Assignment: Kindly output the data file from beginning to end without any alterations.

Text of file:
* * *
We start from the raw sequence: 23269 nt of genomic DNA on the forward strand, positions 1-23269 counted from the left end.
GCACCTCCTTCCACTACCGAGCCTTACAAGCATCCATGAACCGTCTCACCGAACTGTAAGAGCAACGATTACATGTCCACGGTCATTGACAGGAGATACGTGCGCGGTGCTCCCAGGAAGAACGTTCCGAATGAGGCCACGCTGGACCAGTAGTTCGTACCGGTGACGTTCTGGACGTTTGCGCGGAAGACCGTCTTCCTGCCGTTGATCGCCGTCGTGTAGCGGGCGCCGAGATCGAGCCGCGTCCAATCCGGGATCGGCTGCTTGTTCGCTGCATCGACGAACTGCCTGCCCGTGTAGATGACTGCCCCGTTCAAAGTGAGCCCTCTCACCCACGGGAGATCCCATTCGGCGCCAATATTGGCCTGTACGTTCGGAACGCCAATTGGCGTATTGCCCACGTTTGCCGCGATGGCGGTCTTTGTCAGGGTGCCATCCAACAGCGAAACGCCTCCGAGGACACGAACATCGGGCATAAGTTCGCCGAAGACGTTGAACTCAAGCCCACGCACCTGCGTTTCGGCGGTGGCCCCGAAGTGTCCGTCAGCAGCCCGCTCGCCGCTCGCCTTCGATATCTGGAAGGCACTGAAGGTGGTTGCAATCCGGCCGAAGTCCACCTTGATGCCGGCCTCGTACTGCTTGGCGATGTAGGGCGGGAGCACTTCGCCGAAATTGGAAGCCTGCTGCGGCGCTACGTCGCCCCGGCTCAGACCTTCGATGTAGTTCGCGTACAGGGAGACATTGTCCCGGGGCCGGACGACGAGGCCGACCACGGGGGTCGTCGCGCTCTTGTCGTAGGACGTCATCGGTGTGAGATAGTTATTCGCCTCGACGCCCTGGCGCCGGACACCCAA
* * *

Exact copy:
We start from the raw sequence: 23269 nt of genomic DNA on the forward strand, positions 1-23269 counted from the left end.
GCACCTCCTTCCACTACCGAGCCTTACAAGCATCCATGAACCGTCTCACCGAACTGTAAGAGCAACGATTACATGTCCACGGTCATTGACAGGAGATACGTGCGCGGTGCTCCCAGGAAGAACGTTCCGAATGAGGCCACGCTGGACCAGTAGTTCGTACCGGTGACGTTCTGGACGTTTGCGCGGAAGACCGTCTTCCTGCCGTTGATCGCCGTCGTGTAGCGGGCGCCGAGATCGAGCCGCGTCCAATCCGGGATCGGCTGCTTGTTCGCTGCATCGACGAACTGCCTGCCCGTGTAGATGACTGCCCCGTTCAAAGTGAGCCCTCTCACCCACGGGAGATCCCATTCGGCGCCAATATTGGCCTGTACGTTCGGAACGCCAATTGGCGTATTGCCCACGTTTGCCGCGATGGCGGTCTTTGTCAGGGTGCCATCCAACAGCGAAACGCCTCCGAGGACACGAACATCGGGCATAAGTTCGCCGAAGACGTTGAACTCAAGCCCACGCACCTGCGTTTCGGCGGTGGCCCCGAAGTGTCCGTCAGCAGCCCGCTCGCCGCTCGCCTTCGATATCTGGAAGGCACTGAAGGTGGTTGCAATCCGGCCGAAGTCCACCTTGATGCCGGCCTCGTACTGCTTGGCGATGTAGGGCGGGAGCACTTCGCCGAAATTGGAAGCCTGCTGCGGCGCTACGTCGCCCCGGCTCAGACCTTCGATGTAGTTCGCGTACAGGGAGACATTGTCCCGGGGCCGGACGACGAGGCCGACCACGGGGGTCGTCGCGCTCTTGTCGTAGGACGTCATCGGTGTGAGATAGTTATTCGCCTCGACGCCCTGGCGCCGGACACCCAA